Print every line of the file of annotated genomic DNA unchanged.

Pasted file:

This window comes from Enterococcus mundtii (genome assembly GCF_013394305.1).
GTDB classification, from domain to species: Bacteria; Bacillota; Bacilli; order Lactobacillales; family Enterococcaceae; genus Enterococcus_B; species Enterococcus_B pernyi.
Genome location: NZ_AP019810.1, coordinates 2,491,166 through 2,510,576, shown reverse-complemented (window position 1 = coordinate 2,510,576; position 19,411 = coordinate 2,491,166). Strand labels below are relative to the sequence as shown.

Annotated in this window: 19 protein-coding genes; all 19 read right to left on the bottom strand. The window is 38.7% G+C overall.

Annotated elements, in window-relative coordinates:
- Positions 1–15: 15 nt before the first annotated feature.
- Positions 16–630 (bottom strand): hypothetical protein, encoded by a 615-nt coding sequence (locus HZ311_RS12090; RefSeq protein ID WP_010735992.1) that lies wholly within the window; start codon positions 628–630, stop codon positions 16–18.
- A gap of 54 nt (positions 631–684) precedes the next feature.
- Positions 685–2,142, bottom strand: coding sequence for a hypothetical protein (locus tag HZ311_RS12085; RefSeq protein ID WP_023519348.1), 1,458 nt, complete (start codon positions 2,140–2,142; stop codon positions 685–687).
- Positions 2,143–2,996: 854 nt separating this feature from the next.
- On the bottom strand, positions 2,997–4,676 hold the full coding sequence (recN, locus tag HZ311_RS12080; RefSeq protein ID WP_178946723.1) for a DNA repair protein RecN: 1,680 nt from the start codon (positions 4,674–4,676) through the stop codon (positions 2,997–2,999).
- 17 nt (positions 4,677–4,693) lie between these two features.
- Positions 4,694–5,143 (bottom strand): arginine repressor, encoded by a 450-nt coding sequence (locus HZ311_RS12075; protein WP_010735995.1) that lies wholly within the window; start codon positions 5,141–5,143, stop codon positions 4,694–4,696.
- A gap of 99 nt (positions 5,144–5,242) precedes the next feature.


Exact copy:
This window comes from Enterococcus mundtii (genome assembly GCF_013394305.1).
GTDB classification, from domain to species: Bacteria; Bacillota; Bacilli; order Lactobacillales; family Enterococcaceae; genus Enterococcus_B; species Enterococcus_B pernyi.
Genome location: NZ_AP019810.1, coordinates 2,491,166 through 2,510,576, shown reverse-complemented (window position 1 = coordinate 2,510,576; position 19,411 = coordinate 2,491,166). Strand labels below are relative to the sequence as shown.

Annotated in this window: 19 protein-coding genes; all 19 read right to left on the bottom strand. The window is 38.7% G+C overall.

Annotated elements, in window-relative coordinates:
- Positions 1–15: 15 nt before the first annotated feature.
- Positions 16–630 (bottom strand): hypothetical protein, encoded by a 615-nt coding sequence (locus HZ311_RS12090; RefSeq protein ID WP_010735992.1) that lies wholly within the window; start codon positions 628–630, stop codon positions 16–18.
- A gap of 54 nt (positions 631–684) precedes the next feature.
- Positions 685–2,142, bottom strand: coding sequence for a hypothetical protein (locus tag HZ311_RS12085; RefSeq protein ID WP_023519348.1), 1,458 nt, complete (start codon positions 2,140–2,142; stop codon positions 685–687).
- Positions 2,143–2,996: 854 nt separating this feature from the next.
- On the bottom strand, positions 2,997–4,676 hold the full coding sequence (recN, locus tag HZ311_RS12080; RefSeq protein ID WP_178946723.1) for a DNA repair protein RecN: 1,680 nt from the start codon (positions 4,674–4,676) through the stop codon (positions 2,997–2,999).
- 17 nt (positions 4,677–4,693) lie between these two features.
- Positions 4,694–5,143 (bottom strand): arginine repressor, encoded by a 450-nt coding sequence (locus HZ311_RS12075; protein WP_010735995.1) that lies wholly within the window; start codon positions 5,141–5,143, stop codon positions 4,694–4,696.
- A gap of 99 nt (positions 5,144–5,242) precedes the next feature.